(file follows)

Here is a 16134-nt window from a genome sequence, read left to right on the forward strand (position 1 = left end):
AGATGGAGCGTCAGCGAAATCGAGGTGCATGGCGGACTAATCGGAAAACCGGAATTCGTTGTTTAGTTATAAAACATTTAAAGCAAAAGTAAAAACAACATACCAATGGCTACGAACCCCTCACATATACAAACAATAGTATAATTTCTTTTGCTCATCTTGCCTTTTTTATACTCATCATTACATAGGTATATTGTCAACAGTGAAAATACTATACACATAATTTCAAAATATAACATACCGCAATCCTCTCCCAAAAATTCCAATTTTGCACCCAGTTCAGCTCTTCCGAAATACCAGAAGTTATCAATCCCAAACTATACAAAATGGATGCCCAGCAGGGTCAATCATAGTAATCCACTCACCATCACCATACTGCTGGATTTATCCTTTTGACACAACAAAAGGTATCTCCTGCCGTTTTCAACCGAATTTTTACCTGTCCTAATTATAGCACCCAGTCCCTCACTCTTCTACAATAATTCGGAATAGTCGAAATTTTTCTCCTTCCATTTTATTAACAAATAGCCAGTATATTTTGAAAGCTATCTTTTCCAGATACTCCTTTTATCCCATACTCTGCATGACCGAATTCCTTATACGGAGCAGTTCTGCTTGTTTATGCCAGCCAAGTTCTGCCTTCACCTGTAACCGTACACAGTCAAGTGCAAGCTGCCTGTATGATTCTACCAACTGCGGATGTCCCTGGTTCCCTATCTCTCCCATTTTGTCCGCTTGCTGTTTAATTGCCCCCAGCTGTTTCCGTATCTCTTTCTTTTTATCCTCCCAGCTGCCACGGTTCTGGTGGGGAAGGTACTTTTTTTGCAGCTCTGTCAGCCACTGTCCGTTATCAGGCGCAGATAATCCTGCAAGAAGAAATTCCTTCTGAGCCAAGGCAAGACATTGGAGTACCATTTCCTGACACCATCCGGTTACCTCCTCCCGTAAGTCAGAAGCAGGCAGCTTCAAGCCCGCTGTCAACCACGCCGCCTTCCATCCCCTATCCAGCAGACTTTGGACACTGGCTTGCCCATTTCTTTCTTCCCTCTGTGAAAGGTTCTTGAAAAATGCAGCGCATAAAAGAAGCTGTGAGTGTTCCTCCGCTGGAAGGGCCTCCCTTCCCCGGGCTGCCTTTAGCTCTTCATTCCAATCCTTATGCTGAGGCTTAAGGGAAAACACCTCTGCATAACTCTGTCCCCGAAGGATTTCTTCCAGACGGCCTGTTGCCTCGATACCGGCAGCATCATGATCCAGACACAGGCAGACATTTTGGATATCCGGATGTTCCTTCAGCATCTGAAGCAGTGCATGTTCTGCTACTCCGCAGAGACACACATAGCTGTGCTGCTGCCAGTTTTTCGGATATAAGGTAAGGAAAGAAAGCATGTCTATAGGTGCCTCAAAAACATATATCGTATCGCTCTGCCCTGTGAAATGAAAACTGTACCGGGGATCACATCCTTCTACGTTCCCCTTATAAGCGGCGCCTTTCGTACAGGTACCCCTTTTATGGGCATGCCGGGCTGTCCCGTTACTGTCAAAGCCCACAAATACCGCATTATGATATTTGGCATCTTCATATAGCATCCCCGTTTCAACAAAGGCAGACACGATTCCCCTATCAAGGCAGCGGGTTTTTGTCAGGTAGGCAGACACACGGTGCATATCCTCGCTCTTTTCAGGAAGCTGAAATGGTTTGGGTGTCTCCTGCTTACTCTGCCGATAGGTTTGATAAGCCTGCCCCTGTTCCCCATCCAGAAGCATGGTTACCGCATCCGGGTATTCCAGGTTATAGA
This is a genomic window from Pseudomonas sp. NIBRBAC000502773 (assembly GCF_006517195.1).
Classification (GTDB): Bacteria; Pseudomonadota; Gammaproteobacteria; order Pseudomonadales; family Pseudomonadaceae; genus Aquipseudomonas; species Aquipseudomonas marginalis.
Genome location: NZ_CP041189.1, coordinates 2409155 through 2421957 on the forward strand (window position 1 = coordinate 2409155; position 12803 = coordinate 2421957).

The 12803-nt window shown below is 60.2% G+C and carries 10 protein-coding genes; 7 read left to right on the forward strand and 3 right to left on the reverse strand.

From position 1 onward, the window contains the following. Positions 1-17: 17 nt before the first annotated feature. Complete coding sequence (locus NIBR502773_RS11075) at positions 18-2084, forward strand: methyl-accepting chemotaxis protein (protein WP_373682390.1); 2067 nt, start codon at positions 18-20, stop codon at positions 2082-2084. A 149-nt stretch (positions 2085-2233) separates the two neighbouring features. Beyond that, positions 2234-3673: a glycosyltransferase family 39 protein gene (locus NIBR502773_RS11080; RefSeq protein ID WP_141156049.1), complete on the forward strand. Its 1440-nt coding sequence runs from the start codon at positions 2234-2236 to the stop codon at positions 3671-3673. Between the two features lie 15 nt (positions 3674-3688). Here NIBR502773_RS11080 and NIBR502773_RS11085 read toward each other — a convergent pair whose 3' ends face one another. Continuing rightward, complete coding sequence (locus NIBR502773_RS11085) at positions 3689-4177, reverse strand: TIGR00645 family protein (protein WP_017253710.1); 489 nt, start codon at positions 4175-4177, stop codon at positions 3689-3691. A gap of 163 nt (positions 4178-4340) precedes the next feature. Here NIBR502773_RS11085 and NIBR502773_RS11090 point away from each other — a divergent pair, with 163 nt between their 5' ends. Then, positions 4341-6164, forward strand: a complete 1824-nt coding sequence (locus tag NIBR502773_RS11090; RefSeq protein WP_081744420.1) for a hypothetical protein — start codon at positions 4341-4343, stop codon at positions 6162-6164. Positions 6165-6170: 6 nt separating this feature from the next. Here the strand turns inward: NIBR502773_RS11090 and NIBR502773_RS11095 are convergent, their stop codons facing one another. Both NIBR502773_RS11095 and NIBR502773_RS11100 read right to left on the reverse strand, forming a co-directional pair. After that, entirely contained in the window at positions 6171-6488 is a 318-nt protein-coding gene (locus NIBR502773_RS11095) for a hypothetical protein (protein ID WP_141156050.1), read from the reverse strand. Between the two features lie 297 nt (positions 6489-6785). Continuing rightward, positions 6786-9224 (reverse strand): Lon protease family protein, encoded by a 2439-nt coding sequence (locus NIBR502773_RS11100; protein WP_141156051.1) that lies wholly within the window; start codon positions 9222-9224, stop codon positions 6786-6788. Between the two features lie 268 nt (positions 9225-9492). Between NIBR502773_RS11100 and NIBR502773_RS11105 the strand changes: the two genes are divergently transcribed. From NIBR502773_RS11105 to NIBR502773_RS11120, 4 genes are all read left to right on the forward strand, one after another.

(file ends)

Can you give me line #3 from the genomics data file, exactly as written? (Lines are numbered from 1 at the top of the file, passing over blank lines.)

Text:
This is a genomic window from Pseudomonas sp. NIBRBAC000502773 (assembly GCF_006517195.1).